April 8, 1999
|I woke up several times throughout the night. I was in
and out of my dreams and got up this morning feeling refreshed. A couple of dogs
walked by me as I was still lying in my sleeping bag. There was a gentle breeze and
a clanging of the flag pole rope. I heard two ladies talking as they were taking
their early morning power walk.
It was 5:15am when I got out of my sleeping bag and noticed it was another dry morning. The sky was very dark and cloudy as I headed out of town. Stopping at a convenience store to Gatorade and snacks, I met Herbert outside. "You on a journey?" "Yeah, to Alaska." I looked up from putting some things in my trailer to see him just staring at me in disbelief. He didn't say a word, just stared with his eyes wide and his mouth open. So I added "I started in Key West and..." He didn't say too much, I guess he just didn't know what to say.
Leaving the store at 6am on 8, I rode towards Calhoun City expecting very little traffic. It was quite the opposite with heavy traffic from 6am to 7am. Otherwise it was a nice ride. Arriving in Calhoun City, I stopped a man on the sidewalk to ask about the unnamed roads I wanted to take to 330W. At first he advised me not to try going that way and directed me north on 9. After mailing my journal entries at the post office, which wasn't open yet, the same guy flagged me down just as I started north on 9. He looked at me seriously and asked "How good are you with directions?" I assured him of my most excellent navigational skills :-) He then told me to head straight on old 8 and stop at the bait store to get directions to 330. The bridge was out on old 8 and I had to take several different roads through that area.
Riding on old 8 was very pleasant with no sign of cars, it was also very peaceful. I saw a pickup truck coming up behind me so I moved over to the right. The truck slowed down and drove beside me as the two guys in it began asking me questions. They'd never seen a cyclist before. A couple of real nice, good ole boy types, whose expressions looked as though they had just seen a UFO or something :-)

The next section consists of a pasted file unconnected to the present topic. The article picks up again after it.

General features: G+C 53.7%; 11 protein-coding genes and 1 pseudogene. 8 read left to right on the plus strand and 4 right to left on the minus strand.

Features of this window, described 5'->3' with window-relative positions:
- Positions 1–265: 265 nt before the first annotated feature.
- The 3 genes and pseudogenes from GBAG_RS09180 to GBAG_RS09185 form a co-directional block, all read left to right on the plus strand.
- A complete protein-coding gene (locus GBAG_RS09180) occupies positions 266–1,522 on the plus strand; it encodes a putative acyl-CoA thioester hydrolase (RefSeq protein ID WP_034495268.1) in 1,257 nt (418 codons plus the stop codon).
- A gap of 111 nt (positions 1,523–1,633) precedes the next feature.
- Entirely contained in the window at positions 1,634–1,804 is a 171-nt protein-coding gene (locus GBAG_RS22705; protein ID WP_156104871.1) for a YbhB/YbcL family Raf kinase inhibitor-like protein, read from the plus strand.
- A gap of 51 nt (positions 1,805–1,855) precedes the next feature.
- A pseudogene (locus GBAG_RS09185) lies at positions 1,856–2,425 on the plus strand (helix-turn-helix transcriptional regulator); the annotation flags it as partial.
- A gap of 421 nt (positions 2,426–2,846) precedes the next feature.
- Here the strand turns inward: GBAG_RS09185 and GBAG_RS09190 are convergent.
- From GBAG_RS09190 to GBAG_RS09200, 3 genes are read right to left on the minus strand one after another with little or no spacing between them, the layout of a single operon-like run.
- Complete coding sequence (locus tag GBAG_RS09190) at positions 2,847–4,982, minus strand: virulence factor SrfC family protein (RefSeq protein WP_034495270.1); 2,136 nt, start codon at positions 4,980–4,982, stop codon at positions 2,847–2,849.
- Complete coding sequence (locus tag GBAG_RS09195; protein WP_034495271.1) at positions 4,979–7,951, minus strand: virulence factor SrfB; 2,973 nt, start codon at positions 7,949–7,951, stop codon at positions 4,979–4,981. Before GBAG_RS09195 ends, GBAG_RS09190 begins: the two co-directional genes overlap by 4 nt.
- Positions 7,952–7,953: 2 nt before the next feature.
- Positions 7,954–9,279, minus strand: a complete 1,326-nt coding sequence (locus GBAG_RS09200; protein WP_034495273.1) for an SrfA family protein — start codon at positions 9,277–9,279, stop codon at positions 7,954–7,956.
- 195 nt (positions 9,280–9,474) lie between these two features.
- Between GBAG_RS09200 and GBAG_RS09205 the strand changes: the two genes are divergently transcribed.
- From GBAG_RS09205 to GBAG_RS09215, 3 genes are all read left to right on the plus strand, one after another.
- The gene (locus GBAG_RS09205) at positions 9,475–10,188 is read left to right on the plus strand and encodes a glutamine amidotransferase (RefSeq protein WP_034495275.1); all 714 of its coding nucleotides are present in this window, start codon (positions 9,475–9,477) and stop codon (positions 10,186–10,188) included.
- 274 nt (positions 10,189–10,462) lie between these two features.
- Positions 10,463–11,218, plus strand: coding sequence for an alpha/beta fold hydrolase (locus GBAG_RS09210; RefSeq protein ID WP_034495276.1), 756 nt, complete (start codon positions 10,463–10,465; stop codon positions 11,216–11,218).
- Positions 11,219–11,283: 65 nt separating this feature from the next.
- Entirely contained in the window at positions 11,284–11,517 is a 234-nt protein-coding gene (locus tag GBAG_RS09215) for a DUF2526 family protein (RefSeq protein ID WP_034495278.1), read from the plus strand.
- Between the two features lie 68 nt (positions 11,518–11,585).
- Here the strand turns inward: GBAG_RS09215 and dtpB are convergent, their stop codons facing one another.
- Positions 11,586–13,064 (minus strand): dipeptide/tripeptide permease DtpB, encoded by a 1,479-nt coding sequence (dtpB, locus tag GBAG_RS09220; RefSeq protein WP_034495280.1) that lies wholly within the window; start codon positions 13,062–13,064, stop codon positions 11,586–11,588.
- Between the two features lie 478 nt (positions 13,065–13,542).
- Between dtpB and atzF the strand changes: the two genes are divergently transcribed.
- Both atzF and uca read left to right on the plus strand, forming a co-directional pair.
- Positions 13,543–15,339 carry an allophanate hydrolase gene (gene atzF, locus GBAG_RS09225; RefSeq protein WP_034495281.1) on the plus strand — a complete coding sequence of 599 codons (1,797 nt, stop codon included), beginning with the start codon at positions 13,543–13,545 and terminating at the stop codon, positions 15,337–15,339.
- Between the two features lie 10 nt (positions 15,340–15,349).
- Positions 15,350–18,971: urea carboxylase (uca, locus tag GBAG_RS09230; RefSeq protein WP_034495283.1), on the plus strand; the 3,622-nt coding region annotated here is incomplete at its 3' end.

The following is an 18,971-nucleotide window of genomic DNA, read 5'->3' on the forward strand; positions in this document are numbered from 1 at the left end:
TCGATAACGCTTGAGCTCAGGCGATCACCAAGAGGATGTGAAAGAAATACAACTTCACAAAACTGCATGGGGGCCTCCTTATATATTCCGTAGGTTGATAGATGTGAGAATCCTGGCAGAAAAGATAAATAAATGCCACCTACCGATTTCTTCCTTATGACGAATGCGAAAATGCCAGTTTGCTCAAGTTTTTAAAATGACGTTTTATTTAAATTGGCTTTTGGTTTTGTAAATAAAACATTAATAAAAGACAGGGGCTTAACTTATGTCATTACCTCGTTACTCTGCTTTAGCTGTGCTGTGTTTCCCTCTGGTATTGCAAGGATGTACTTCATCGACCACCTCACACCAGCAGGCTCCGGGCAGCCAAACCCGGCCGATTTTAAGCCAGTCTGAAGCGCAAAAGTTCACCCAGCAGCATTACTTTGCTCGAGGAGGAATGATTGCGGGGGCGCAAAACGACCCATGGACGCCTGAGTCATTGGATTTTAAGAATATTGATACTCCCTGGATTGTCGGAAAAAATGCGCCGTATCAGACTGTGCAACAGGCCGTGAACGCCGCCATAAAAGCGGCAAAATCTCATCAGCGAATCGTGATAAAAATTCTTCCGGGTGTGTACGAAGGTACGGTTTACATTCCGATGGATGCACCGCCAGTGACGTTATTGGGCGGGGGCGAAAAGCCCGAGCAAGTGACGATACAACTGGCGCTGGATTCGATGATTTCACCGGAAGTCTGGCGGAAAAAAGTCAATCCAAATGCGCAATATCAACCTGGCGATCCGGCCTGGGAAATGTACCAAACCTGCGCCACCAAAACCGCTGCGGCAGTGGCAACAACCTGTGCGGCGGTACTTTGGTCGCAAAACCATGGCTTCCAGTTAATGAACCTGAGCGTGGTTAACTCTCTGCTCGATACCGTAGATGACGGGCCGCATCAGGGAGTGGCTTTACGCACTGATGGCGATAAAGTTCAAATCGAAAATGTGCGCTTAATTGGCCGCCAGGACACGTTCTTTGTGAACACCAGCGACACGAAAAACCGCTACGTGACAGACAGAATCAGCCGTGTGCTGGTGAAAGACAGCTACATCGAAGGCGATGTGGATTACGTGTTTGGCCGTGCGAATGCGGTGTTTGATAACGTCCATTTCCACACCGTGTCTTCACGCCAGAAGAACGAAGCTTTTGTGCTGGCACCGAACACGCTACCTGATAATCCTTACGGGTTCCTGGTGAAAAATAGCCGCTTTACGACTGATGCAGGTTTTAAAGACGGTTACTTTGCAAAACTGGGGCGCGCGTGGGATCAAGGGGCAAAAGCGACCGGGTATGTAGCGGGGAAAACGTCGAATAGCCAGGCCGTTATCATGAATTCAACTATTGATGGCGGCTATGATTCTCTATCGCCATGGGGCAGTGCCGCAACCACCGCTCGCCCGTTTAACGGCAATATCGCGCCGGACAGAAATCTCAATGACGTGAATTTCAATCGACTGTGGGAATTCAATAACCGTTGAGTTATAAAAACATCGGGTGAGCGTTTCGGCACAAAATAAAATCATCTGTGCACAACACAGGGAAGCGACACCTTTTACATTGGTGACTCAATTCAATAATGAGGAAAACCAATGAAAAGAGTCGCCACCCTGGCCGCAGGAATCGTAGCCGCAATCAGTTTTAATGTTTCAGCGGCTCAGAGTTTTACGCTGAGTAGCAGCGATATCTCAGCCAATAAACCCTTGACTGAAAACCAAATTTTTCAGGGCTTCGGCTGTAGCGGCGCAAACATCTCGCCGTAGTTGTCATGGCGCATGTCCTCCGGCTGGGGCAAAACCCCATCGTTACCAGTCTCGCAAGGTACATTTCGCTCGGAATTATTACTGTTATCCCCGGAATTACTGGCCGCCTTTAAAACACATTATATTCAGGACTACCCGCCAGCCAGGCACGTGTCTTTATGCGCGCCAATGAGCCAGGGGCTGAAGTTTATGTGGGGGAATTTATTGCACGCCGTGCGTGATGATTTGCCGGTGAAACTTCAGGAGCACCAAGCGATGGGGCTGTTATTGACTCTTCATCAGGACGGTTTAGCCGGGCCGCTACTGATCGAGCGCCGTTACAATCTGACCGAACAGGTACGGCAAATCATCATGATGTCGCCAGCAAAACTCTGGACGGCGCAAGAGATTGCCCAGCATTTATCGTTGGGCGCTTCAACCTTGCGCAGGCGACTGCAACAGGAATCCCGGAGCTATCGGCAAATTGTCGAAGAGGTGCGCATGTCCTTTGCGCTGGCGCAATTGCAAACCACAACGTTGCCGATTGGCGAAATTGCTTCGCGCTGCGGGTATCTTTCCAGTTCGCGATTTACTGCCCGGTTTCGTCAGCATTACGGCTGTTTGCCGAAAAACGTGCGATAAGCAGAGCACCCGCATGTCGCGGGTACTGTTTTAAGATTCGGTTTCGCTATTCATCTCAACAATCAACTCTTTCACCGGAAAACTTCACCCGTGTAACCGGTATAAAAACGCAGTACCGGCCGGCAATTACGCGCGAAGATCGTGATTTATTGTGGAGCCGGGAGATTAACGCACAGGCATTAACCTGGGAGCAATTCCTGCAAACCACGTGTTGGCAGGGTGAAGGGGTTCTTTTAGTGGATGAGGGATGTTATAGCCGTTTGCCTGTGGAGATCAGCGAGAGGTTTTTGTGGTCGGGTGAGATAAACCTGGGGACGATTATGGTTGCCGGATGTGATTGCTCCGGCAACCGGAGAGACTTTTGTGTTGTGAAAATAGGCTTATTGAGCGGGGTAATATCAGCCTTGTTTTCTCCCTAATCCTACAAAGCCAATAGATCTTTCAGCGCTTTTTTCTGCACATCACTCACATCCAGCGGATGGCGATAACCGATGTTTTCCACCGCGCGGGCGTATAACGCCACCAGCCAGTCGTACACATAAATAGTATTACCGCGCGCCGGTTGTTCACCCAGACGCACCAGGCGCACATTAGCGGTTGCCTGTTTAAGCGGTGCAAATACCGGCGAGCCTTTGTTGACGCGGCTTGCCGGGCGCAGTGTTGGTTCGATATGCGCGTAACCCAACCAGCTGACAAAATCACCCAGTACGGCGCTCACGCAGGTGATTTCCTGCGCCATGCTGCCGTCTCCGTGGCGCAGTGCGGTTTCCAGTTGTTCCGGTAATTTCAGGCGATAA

The bait store was just a couple hundred feet ahead and they drove on up. A I pulled up I was greeted by several others that wanted to check out my bike, trailer, and me. Everyone seemed a bit excited since cyclists never ride through here, let alone someone on a long bike expedition. I was given good directions and told that I need to stay in the historical part of Big Creek long enough to take pictures and see "the old Mississippi." Going up the road I found the historical section and the smallest post office I'd seen yet. I went in to buy some postcard stamps but they didn't have any. "We never get al call for them around here." I ended up buying 64, 5 cent stamps and put 4 on each postcard.
William ran the post office and has been there for 13 years. He too asked lots of questions and was very helpful. He also gave me a county map showing the roads. The map consisted of all the roads, but again, none are marked. I followed the route through the hilly backwoods areas and tried to use the map. When I realized I was lost I decided to keep going straight until I found someone to ask directions from. Along the way I passed a couple of bars tucked away in the middle of the woods, they had names like "Cooters" and "Rednecks." Finally I found a farmer, Eugene, and discovered that there was a turn I should have taken about 4 or 5 miles back. He looked at the map and had difficulty understanding it as well. "I'm a fireman and I should know all these roads." Most people around there just know their way around and use landmarks, not the names of roads. After another hour of biking, I stopped a guy in a small truck to make sure I was headed in the right direction. "It's about half a mile up the road."